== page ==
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Annamaria Garoes

Annamaria Garöes (34) is helped by palliative care nurses to cope with both AIDS and TB as she raises three young children, including five-year-old Franshial (pictured)

Palliative care in Africa

Although it enables patients to live their lives fully and to die free from pain and in minimal distress, palliative care remains neglected in Africa. In 2007 more than two million people died from AIDS-related illnesses in sub-Saharan Africa. In the same year, throughout Africa over half a million people died from cancer. Few will have died a pain-free, dignified death.

Frequently palliative care doesn't even feature in national health strategies, for several reasons:

  • A lack of understanding about palliative care
  • A shortage of trained professionals
  • Rudimentary health and social care infrastructures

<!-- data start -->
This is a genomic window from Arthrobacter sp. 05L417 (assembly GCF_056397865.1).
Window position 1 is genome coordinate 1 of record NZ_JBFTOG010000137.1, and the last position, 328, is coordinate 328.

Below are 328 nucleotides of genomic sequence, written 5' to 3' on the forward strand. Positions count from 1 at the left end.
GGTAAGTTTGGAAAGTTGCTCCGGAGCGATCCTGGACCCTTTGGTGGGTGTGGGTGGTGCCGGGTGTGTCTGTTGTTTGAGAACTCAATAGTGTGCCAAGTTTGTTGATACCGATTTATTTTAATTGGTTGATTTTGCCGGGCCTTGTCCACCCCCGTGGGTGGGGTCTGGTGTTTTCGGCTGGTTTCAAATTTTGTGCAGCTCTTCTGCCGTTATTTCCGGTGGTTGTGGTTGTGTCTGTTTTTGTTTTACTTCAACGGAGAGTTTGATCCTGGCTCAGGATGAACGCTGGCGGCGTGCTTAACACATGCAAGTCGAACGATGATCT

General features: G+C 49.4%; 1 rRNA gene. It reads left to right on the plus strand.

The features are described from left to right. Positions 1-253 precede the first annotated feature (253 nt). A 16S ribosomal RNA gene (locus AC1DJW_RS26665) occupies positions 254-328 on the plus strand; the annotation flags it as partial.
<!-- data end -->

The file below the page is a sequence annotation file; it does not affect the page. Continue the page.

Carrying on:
• Restrictive drug laws that limit the availability of essential pain-controlling drugs such as morphine.

In 29 African countries, morphine and other opioids (drugs classified by the WHO as essential for effective pain control) are not legally available for medical use

These challenges are big - but there's plenty we can do to overcome them. We just have to create the right opportunities. The African Palliative Care Association (APCA) was formed to do just that.

Niklaas Coetzee (39) lives with HIV. Thanks to palliative care he can now walk with the help of a frame